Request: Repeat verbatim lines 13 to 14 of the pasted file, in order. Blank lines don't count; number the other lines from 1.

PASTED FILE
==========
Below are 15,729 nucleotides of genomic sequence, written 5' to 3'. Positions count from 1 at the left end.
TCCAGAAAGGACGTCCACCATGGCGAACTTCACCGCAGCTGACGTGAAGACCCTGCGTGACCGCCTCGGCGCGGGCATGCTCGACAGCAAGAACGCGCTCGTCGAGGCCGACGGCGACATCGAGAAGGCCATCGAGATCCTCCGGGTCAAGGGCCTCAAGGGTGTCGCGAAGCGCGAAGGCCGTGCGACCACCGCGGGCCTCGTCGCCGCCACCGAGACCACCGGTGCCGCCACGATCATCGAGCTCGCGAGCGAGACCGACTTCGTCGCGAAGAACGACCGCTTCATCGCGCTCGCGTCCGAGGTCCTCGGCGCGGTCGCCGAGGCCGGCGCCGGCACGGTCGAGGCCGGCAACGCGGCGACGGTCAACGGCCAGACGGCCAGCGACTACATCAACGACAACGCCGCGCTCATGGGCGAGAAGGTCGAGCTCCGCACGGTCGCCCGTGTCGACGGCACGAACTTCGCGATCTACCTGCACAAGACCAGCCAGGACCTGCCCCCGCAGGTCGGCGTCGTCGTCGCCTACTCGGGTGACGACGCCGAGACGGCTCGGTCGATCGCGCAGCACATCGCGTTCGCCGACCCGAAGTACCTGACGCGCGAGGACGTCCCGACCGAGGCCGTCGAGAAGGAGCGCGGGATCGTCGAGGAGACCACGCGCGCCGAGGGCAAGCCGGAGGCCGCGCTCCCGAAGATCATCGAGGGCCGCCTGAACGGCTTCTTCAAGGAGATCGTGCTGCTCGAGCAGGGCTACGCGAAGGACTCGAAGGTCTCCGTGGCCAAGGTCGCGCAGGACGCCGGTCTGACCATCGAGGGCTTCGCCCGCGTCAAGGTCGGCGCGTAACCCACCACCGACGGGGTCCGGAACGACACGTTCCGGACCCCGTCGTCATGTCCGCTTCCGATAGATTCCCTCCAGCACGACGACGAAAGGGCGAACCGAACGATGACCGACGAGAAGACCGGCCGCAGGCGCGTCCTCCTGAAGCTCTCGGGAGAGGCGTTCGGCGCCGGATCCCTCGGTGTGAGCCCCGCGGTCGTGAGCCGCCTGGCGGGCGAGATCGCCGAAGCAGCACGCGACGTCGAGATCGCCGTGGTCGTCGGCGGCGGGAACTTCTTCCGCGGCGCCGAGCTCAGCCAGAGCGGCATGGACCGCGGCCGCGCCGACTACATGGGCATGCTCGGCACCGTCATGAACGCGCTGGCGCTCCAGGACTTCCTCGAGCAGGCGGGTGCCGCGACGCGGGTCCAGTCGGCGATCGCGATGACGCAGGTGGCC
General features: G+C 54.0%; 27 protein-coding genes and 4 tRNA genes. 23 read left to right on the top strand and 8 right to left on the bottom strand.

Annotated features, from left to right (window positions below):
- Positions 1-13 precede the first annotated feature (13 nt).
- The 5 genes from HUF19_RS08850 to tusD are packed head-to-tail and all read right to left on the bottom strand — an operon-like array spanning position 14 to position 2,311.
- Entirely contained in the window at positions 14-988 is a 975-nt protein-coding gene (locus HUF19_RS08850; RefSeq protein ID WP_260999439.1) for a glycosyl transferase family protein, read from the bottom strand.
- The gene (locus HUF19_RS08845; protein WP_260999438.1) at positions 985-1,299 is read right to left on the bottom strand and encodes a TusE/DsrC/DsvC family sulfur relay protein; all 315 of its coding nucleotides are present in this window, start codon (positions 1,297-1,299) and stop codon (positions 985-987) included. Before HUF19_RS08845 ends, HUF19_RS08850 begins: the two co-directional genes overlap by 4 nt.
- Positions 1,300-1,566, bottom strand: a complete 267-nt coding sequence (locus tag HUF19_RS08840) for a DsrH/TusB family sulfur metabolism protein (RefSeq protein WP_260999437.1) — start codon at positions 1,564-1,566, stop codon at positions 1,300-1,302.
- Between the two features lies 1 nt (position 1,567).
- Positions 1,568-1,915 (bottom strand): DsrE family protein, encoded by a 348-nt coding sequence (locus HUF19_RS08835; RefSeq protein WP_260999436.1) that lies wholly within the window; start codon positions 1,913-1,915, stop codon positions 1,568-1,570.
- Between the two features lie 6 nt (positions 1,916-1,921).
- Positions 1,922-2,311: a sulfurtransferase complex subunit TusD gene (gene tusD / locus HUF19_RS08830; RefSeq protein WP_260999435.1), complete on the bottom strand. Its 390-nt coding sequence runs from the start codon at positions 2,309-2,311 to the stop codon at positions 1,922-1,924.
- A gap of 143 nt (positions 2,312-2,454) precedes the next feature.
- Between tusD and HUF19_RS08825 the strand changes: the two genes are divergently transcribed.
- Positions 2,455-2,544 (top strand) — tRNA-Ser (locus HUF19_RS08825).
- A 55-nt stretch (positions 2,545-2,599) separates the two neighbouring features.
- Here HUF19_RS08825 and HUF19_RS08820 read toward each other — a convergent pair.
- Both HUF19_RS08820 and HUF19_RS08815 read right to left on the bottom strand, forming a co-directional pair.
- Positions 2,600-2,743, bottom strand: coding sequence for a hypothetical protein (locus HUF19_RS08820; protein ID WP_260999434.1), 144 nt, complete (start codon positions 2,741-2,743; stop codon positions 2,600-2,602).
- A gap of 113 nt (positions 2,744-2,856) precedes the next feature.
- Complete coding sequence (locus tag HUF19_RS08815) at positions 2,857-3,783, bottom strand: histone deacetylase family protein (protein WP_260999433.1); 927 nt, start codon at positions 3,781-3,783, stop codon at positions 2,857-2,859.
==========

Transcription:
- Positions 1,922-2,311: a sulfurtransferase complex subunit TusD gene (gene tusD / locus HUF19_RS08830; RefSeq protein WP_260999435.1), complete on the bottom strand. Its 390-nt coding sequence runs from the start codon at positions 2,309-2,311 to the stop codon at positions 1,922-1,924.
- A gap of 143 nt (positions 2,312-2,454) precedes the next feature.